Eshoo urges federal ‘dig once’ policy to support broadband

Santa Cruz Sentinel

Rep. Anna G. Eshoo, D-Calif., who is spearheading a federal effort in Congress to include broadband conduits in federal highway construction projects, publicly urged the Department of Transportation secretary to join her in prioritizing such a federal policy.

“We need to continue looking for creative approaches at the federal level to rapidly deploy broadband and improve the economy with limited public dollars,” Eshoo said in a prepared statement.

The Department of Transportation has the tools to adopt a “dig once” policy modeled after legislation Eshoo introduced in May, she said. It would “expand broadband at a fraction of the cost by including the conduit as roads are already being built.”

The Federal Highway Administration estimates it is 10 times more expensive to dig up, then repair an existing road to lay fiber than it is to dig a channel for it when the road is being fixed or built, Eshoo said in her letter to Ray LaHood, Department of Transportation secretary. The dig once policy will add less than 1 percent to the cost of the overall project, she said.

The federal push for broadband is vital, say local broadband advocates, who celebrated Thursday a three-year, $450,000 California Public Utilities grant to help prepare for broadband conduits in the tri-county region of Santa Cruz, San Benito and Monterey counties.

“This is exactly the kind of awareness we need to get infrastructure built to increase bandwidth and lower costs,” said Peggy Dolgenos, co-owner of Cruzio in downtown Santa Cruz, an Internet service provider and educator which recently opened CruzioWorks, a new co-working office space with high speed Internet. Dolgenos said she is encouraged by the greater awareness governments are placing on broadband. Cruzio has been actively working to increase local bandwidth both with the Central Coast Broadband Consortium behind the grant and as a private company.

“Many times we’ve observed with dismay a stretch of road under construction, but we’re told it’s too late to put in any conduit for high-speed Internet,” Dolgenos said. “There needs to be an increased awareness in the early stages of construction projects and this is a way to make sure everyone involved is aware and does get conduit included in the plans.”

There may be some instances where the conduit isn’t needed, Dolgenos said.

“But, I can’t think of any. Where roads go, Internet needs to go.”

In September, the Santa Cruz City Council voted to establish its own Broadband Master Plan which includes exploring fiber conduit policy. Ideally, links would be offered to private companies at a cheaper price than is currently available and the local economy would benefit, said Peter Koht, economic development coordinator for the city of Santa Cruz.

Broadband “has the ability to transform health care, education and economic development,” Koht said, adding that it could also decrease the community’s carbon footprint and spur economic development because it facilitates telecommuting and keeps more Silicon Valley-employed residents, and their wallets, closer to home.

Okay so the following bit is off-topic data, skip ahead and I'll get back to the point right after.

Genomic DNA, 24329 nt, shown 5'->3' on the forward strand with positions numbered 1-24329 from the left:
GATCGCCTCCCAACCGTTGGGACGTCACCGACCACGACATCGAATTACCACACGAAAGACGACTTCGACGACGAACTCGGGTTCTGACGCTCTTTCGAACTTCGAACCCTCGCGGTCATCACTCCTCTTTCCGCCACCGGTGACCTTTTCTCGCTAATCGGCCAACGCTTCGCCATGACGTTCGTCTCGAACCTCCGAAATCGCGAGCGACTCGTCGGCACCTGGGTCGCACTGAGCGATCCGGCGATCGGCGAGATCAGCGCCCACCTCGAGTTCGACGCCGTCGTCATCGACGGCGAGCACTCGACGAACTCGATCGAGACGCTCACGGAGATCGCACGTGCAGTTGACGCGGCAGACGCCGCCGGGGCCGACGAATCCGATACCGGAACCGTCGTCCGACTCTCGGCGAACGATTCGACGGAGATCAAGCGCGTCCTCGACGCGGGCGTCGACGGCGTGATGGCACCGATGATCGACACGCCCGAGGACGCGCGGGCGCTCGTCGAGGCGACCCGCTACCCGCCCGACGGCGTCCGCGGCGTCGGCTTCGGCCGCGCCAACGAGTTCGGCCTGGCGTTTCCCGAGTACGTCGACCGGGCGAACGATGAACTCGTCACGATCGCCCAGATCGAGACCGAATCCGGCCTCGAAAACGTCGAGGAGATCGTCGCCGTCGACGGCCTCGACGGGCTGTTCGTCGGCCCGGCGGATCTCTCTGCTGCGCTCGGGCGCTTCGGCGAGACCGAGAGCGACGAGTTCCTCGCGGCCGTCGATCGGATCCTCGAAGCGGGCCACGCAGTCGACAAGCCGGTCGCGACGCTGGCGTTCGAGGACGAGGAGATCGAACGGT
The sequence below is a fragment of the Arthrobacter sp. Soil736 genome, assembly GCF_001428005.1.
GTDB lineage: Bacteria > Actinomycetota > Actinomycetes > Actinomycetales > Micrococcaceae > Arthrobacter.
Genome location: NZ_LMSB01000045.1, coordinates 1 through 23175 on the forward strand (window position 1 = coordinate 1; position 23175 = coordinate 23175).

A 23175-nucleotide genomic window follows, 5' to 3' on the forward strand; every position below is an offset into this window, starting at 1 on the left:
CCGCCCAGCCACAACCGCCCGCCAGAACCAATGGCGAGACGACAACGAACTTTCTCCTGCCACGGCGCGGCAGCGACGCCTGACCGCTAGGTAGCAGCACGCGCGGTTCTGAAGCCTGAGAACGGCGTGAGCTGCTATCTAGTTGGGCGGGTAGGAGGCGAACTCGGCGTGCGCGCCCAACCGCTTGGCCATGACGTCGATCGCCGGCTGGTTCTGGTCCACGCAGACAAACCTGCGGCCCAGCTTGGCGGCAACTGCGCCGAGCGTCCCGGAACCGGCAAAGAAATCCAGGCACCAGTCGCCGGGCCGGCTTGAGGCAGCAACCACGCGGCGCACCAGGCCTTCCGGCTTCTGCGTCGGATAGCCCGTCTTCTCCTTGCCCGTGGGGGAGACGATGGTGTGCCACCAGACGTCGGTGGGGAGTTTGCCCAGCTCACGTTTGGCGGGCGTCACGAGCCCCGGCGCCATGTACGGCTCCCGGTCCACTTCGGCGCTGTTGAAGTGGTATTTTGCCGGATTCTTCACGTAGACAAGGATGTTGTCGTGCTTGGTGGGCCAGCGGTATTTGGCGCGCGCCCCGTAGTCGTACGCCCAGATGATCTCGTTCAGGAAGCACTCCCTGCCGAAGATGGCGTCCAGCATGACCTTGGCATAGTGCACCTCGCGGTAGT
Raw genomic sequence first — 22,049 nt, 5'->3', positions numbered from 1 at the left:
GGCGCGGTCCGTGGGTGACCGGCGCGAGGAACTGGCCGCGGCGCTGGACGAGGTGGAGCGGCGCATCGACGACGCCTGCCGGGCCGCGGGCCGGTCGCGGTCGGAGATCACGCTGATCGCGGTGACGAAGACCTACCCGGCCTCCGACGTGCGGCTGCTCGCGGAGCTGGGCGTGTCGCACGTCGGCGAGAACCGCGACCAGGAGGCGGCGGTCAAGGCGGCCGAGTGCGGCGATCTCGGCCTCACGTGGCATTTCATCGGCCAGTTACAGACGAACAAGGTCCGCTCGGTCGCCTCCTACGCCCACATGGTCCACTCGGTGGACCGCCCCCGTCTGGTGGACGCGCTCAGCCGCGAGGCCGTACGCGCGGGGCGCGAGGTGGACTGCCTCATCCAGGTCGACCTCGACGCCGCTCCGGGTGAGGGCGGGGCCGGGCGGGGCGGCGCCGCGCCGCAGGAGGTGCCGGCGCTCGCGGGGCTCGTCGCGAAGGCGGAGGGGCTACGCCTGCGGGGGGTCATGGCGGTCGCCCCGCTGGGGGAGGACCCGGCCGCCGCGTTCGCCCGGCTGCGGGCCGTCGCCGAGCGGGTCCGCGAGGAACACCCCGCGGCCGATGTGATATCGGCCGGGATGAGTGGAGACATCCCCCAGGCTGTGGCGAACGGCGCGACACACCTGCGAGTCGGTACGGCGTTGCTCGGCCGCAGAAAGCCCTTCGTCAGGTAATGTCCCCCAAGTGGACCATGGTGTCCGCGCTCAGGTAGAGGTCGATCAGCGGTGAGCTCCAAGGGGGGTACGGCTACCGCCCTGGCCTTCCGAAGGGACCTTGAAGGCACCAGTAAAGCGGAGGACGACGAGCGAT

“It’s as necessary as any utility, like water, like electricity, like gas,” Koht said.

Koht, along with dozens of other members of the Central Coast Broadband Consortium, is celebrating the new CPUC grant, which will help fund necessary groundwork for a regional broadband infrastructure.

“Our communication infrastructure is just decades behind where it should be,” said Mark Pimental, administrative services director for the city of Watsonville. Pimental said the federal push was a move in the right direction. “It would be great if the money trickles down to communities that desperately need it.”

Eshoo, a ranking member of the Energy and Commerce Committee’s Communications and Technology Subcommittee, introduced in May the Broadband Conduit Deployment Act of 2011 — H.R. Bill 1695 — which also directs the DOT to require broadband pipes that can house fiber-optic communications cable be laid during certain federal construction projects. It is the second time she has introduced similar legislation. The Broadband Conduit Deployment Act of 2009, which had seven co-sponsors, was not acted upon. This time around, the bill has 21 co-sponsors and Eshoo is pushing for a legislative hearing on the bill. It could be included in the Surface Transportation Reauthorization, a multiyear bill that authorizes funding and sets policy for the federal highway, transit and highway safety programs.

Eshoo’s legislation also has been included as one of the proposed recommendations in the Federal Communications Commission National Broadband Plan.

Co-sponsors of HR1695 include Reps. Xavier Becerra, D-Calif., Lois Capps, D-Calif., Judy Chu, D-Calif., Susan Davis, D-Calif., Sam Farr, D-Calif., Bob Filner, D-Calif., Rush Holt, D-N.J., Mike Honda, D-Calif., John Larson, D-Conn., Zoe Lofgren, D-Calif., Ed Markey, D-Mass., Doris Matsui, D-Calif., George Miller, D-Calif., Lucille Roybal-Allard, D-Calif., Adam Schiff, D-Calif., Pete Stark, D-Calif., Mike Thompson, D-Calif., Ed Towns, D-N.Y., Henry Waxman, D-Calif., and Lynn Woolsey, D-Calif.

This article appears here.


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